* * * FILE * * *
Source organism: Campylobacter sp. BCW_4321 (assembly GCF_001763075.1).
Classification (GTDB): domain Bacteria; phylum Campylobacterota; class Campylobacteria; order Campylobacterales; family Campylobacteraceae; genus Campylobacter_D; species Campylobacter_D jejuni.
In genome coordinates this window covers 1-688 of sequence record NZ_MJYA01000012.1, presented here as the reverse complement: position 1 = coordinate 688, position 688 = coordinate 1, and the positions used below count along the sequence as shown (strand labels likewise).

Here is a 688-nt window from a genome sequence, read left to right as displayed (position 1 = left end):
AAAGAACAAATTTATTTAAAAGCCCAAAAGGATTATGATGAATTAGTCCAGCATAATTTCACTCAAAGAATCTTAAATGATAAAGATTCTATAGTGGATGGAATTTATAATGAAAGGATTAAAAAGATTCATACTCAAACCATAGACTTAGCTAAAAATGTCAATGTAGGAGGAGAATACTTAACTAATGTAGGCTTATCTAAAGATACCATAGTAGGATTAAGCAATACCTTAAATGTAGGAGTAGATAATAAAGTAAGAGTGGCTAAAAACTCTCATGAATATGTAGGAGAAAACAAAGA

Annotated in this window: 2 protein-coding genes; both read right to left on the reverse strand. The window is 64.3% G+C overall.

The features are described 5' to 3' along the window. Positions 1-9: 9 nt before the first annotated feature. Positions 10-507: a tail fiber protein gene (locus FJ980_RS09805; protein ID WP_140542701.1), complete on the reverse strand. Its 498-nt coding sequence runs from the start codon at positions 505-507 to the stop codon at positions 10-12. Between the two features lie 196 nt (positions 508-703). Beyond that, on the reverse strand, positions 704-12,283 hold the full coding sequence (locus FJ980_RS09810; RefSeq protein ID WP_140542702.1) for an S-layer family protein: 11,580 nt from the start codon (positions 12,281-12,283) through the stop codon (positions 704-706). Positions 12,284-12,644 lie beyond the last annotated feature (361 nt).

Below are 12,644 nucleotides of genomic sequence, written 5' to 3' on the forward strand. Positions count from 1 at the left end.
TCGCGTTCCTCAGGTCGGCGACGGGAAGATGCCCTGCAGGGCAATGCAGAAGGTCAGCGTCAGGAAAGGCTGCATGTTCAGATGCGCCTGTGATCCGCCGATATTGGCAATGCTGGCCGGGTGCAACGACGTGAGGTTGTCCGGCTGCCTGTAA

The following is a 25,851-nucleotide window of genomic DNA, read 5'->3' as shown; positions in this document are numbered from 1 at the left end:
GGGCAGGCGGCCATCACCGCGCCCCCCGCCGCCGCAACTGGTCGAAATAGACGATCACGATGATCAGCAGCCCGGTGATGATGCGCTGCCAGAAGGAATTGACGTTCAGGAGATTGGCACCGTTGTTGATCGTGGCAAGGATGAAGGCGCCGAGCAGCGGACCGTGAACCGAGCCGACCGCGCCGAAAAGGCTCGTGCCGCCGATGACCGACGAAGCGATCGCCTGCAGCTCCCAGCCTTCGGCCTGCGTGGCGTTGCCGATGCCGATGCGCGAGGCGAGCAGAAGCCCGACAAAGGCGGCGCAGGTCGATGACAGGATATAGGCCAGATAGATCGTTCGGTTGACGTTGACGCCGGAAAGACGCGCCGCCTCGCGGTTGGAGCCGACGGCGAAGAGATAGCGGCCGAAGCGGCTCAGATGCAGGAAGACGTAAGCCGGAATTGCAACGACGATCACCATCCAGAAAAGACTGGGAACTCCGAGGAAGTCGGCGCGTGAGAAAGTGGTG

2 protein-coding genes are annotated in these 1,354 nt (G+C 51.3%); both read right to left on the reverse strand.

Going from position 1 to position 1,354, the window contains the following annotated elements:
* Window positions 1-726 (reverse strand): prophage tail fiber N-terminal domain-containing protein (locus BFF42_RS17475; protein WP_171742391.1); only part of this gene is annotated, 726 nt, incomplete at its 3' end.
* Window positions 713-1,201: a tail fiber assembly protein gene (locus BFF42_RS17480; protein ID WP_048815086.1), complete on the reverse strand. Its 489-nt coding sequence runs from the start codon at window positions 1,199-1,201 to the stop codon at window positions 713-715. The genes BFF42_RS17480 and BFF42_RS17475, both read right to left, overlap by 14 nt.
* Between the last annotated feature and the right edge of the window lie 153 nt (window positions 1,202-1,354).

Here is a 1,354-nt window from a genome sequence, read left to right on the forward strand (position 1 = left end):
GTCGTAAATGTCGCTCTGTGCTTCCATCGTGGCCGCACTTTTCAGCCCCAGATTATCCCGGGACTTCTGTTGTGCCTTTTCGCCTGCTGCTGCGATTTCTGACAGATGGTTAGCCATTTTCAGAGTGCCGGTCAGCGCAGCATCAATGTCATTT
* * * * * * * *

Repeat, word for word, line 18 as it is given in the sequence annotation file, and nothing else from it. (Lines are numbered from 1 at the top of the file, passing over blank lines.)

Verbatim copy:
GTCGTAAATGTCGCTCTGTGCTTCCATCGTGGCCGCACTTTTCAGCCCCAGATTATCCCGGGACTTCTGTTGTGCCTTTTCGCCTGCTGCTGCGATTTCTGACAGATGGTTAGCCATTTTCAGAGTGCCGGTCAGCGCAGCATCAATGTCATTT